It occurred to me this morning that yesterday was my blog’s first birthday. And I'm a year older too. Obviously.
I’m very ashamed to say that, despite starting out a year ago with good intentions (again) of losing weight, I didn’t.
I’m sitting here more or less the same weight as a year ago. A little of it has been lost and then regained.
Still, to cheer me up in my shame, how about commenting on my blog, some of you people who show up in the site meter but who lurk furtively in the shadows? For example, someone at Salford University (I assume it’s one person rather than a vast horde of occasional readers) regularly has a look. Hello. Who are you? How are you? Are you having a nice day? And how are you, person in Amsterdam, Noord-Holland? Has it been sunny with you?
Four people in China tuned in yesterday – very unusual, and four, in different towns? How did that happen? I’d love to go to China.
I used to wonder how it was that so many people turned to my blog for 0 seconds, but then very recently I read the site meter FAQs and discovered that unless people go to a second page, the meter can’t tell how long they’ve been on the one page, and so this counts as 0 seconds. This is quite cheering. I myself often have a quick peek at blogs to see if there’s anything new and go on my way if not, but I couldn’t ever understand how anyone could do this in no time flat. (I did admit a few weeks ago that I had a habit of not reading the instructions unless there was no other way of working things out.)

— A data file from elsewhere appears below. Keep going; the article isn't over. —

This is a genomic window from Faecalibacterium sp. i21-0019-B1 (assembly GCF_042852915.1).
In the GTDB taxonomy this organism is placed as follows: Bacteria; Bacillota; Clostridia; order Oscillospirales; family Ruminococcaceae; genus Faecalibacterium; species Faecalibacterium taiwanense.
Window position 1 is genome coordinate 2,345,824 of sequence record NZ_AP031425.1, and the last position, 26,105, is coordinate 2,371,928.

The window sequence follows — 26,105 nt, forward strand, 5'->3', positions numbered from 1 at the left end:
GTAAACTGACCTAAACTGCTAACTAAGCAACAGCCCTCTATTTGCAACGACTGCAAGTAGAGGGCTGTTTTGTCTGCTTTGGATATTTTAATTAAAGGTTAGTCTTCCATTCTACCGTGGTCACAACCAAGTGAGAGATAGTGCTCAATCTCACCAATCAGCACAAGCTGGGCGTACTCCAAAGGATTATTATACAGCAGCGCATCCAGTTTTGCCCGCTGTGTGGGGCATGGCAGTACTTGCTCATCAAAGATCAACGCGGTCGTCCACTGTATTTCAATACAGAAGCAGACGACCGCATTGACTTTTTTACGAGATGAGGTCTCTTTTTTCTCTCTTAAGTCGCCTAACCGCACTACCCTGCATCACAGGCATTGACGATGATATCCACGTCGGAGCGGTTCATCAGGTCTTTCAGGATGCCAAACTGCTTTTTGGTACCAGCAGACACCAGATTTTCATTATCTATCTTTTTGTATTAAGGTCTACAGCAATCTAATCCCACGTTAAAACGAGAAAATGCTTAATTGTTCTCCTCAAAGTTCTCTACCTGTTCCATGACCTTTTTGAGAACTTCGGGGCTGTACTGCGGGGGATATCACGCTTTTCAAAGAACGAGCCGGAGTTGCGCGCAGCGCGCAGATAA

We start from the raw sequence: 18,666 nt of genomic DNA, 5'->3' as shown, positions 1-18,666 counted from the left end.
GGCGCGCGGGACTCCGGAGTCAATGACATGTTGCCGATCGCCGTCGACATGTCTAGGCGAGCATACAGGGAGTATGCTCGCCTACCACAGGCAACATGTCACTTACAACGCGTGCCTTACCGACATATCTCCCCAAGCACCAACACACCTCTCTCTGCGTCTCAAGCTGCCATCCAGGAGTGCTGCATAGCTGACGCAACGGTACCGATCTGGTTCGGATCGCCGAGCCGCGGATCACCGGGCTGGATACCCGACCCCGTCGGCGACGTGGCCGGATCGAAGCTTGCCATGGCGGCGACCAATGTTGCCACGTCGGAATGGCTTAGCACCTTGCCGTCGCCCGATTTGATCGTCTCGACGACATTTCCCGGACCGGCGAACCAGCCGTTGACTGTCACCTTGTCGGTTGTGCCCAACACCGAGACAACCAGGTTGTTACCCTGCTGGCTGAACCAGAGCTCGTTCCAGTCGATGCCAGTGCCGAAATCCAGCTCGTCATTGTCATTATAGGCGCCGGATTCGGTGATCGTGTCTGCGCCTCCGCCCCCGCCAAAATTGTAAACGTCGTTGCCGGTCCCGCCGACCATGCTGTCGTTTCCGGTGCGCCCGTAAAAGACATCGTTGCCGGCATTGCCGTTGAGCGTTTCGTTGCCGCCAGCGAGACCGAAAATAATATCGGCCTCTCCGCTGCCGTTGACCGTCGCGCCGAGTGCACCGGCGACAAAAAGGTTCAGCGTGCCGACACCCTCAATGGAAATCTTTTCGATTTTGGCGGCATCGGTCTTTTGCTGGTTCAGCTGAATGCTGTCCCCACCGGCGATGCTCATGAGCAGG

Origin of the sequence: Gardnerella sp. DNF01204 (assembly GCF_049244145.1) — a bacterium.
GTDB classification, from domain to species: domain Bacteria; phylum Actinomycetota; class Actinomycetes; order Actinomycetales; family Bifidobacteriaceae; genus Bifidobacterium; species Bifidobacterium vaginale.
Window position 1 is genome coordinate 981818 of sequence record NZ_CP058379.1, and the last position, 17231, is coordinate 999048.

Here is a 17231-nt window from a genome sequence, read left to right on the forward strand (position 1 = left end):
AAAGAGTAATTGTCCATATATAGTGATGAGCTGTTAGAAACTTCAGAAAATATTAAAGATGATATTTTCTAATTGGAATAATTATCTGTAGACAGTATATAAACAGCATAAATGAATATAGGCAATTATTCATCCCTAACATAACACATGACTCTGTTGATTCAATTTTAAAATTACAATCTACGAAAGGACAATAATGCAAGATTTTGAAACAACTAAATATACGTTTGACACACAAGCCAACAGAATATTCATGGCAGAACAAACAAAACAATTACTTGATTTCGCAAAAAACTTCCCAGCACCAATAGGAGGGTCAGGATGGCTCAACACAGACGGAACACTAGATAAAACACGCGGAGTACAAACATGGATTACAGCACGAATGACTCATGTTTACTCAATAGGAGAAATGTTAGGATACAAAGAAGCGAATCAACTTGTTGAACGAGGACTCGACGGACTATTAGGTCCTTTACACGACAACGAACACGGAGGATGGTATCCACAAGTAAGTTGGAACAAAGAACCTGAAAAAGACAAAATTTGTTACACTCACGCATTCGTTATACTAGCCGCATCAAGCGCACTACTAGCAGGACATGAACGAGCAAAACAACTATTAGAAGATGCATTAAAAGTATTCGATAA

I’ve been spending some time today saving my early blogs for posterity, in case Blogger decides to delete me. (Like Sheepcat.) Goodness, it’s been boring, and I’ve only done March, April and May last year. I suppose I should save them as I write them. Maybe I will in future. I ask myself precisely why I’m saving them, and I’m not sure. Poor old posterity will actually have far too many of my words of wisdom when I’m gone, since I write a lot of letters and have also been writing a diary – not every day, but quite often – since I was 15.
I’m off to read “Slaughterhouse Five”, lent to me by an insistent student. The title’s very offputting, but then so is “Pride and Prejudice”.